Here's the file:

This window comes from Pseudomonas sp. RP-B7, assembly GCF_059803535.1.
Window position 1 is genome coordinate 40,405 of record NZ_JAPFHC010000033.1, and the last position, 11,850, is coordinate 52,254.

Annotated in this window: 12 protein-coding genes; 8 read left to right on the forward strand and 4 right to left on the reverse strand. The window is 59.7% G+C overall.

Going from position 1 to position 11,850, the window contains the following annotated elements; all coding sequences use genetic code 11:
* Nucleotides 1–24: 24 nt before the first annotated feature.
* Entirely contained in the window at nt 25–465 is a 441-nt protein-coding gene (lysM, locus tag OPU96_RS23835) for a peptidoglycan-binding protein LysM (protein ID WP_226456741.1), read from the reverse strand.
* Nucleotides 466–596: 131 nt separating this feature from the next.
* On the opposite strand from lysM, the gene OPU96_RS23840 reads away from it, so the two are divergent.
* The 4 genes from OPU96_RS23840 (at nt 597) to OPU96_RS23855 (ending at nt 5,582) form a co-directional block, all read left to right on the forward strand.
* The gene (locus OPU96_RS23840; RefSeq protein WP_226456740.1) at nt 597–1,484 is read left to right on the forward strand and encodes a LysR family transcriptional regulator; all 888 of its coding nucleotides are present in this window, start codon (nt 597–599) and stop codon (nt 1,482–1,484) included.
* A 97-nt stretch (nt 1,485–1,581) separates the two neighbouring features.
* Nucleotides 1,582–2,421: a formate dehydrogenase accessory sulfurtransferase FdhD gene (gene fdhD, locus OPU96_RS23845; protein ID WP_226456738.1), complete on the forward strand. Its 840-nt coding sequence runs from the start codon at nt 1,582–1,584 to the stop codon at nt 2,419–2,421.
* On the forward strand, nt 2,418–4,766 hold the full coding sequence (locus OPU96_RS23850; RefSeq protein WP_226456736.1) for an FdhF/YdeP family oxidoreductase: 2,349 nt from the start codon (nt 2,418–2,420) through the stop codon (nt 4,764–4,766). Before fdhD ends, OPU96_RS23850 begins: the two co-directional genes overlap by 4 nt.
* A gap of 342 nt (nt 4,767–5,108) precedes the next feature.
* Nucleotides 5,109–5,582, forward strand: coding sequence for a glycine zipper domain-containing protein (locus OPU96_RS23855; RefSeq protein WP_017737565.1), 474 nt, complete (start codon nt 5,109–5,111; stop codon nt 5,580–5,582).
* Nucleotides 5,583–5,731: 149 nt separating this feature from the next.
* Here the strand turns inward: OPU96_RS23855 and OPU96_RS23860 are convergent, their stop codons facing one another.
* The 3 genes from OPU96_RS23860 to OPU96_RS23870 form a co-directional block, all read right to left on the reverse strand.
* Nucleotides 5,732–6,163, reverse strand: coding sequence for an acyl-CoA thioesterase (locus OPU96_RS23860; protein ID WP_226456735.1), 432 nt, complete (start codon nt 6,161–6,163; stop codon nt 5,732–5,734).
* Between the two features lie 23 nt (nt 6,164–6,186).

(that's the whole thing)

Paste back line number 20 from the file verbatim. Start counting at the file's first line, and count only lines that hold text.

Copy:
* Between the two features lie 23 nt (nt 6,164–6,186).